Open Forum Europe Summit avec Neelie Kroes et Hal Varian (open data)
J'ai participé ce matin à l'Open Forum Europe Annual Summit à Bruxelles avec Neelie Kroes, Vice-Présidente de la commission européenne et le docteur Hal Varian, chef économiste de Google. Voilà ce que j'y ai dit :
Madame la Vice-présidente,
Monsieur le Directeur général, cher Graham Taylor,
Docteur, Monsieur le Chef Economiste,
Mesdames et Messieurs,
Internet and its applications have jolted our old democracies, calling for their renewal. Ignoring the reality of digital networks, of their newfound wealth and might, would disconnect governments from the deep evolution of our societies. We must tend to the permanent adaptation of our States and their structures to this worldwide revolution.
Millennia of gradual but relentless technological progress prepared the rise of the new information economy. Internet ushered in an era of instant global connectivity. Of universal access to knowledge. Of accelerating information flows enabling new applications and behaviours.
Internet is the root of a historical turning point. Itremoved traditional knowledge intermediaries. It transformed how we relate to information and public debate. It brought heightened expectations of transparency to our paper-based societies.
Online communities now heavily contribute to the expression of democracy. Today, it is our social network that relays and recommends, approves or disapproves of information. Through this virtual intimacy, networked individuals collectively reclaim their role as central opinion leaders.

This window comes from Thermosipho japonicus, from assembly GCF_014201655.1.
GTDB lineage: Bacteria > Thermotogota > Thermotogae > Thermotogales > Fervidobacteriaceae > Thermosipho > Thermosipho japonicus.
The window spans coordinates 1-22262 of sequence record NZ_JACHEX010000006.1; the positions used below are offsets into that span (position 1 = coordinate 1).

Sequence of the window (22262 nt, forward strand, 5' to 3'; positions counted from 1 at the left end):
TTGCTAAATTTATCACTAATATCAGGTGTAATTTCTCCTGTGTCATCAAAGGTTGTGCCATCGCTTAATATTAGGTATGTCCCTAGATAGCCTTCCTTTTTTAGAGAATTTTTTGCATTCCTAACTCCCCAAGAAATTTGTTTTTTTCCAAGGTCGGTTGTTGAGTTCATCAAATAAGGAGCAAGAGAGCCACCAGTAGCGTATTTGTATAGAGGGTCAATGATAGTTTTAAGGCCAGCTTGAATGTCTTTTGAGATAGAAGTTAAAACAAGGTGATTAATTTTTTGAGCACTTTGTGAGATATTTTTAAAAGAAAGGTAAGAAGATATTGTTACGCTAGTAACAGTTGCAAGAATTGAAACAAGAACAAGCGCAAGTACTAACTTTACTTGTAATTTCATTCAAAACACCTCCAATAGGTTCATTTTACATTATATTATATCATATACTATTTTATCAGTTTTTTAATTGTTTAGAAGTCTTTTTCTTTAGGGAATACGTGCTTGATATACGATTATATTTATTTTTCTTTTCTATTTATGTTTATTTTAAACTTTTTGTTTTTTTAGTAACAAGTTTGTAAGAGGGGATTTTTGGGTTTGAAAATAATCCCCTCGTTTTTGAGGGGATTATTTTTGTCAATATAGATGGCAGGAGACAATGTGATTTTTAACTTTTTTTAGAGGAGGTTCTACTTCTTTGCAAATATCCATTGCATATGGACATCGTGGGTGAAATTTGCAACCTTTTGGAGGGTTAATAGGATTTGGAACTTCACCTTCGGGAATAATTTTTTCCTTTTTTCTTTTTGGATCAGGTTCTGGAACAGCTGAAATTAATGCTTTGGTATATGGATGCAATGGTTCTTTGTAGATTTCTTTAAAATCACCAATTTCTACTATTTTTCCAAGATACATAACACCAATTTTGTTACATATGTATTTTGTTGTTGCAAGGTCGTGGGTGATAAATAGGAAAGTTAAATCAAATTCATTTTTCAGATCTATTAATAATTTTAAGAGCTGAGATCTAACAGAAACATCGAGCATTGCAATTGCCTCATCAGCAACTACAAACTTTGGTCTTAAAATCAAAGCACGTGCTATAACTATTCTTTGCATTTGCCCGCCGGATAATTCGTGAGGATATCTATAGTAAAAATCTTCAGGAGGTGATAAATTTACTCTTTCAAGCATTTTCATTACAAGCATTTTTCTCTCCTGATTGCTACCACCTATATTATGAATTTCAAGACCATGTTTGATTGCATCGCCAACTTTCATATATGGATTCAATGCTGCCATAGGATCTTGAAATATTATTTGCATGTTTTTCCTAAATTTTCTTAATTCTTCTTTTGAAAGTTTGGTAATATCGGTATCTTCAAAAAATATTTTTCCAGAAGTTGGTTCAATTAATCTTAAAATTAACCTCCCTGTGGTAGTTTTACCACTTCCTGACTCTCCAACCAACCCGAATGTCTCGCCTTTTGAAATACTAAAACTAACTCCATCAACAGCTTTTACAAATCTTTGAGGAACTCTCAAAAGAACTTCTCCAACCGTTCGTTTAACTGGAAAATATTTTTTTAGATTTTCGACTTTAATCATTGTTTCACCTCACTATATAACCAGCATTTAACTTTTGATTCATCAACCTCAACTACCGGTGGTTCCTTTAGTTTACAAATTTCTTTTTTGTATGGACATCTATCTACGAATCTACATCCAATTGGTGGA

This was made blindingly obvious with the recent Arab Springs. Facebook, Twitter, Dailymotion or YouTube relayed the popular revolt. These networks gave an unprecedented echo to this powerful aspiration the Group of 8 described as a “legitimate call for democratic, open societies”. Inside the European Union itself, the recent referendum vote in Italy was largely determined by Internet. You summed this up with a bold vision three months ago, Madame la Vice-présidente: “The internet will change our world […]. Europe needs to connect to this force of change”.
Of course, this evolution did upset traditional economic models and social norms. New online behaviours and the issues they raised prompted us to reaffirm the rule of law and the fundamental values of our societies.
France’sunyielding commitment to freedom of information and freedom of
speech, to the protection of privacy and personal data, the protection of individuals, especially of children, the protection of intellectual propery, is unwavering. This was front and center,
this past May, on the agenda
of the e-G8 Forum, which President Sarkozy had called for.
However, we must not lose sight of the founding principles of Internet: decentralised production of information, collaborative and open governance, freedom to create and innovate.
The traditional organization of States has actually too often collided with the open, horizontal and decentralized architecture of the digital society.
“Internet has strengthened the expectation of transparency that citizens rightly demand from their elected leaders […]. We must embrace it, and, from my standpoint, there is no coming back”, said President Sarkozy last April in Paris.
To meet these renewed expectations, government must rethink its structures and its missions. It must endeavour to find a new model better suited to our times: a more open, a more transparent, a more collaborative governance.
A democracy that stands still is a democracy that stands to fall. Failing to renew the trust citizens place in our institutions would pave the way for populism and for extremisms of all kinds at a time of great challenges.
France measures the importance of opening public data by the yardstick of
this historical turning point. We have embarked on an ambitious Open Data policy, as have the United States of America,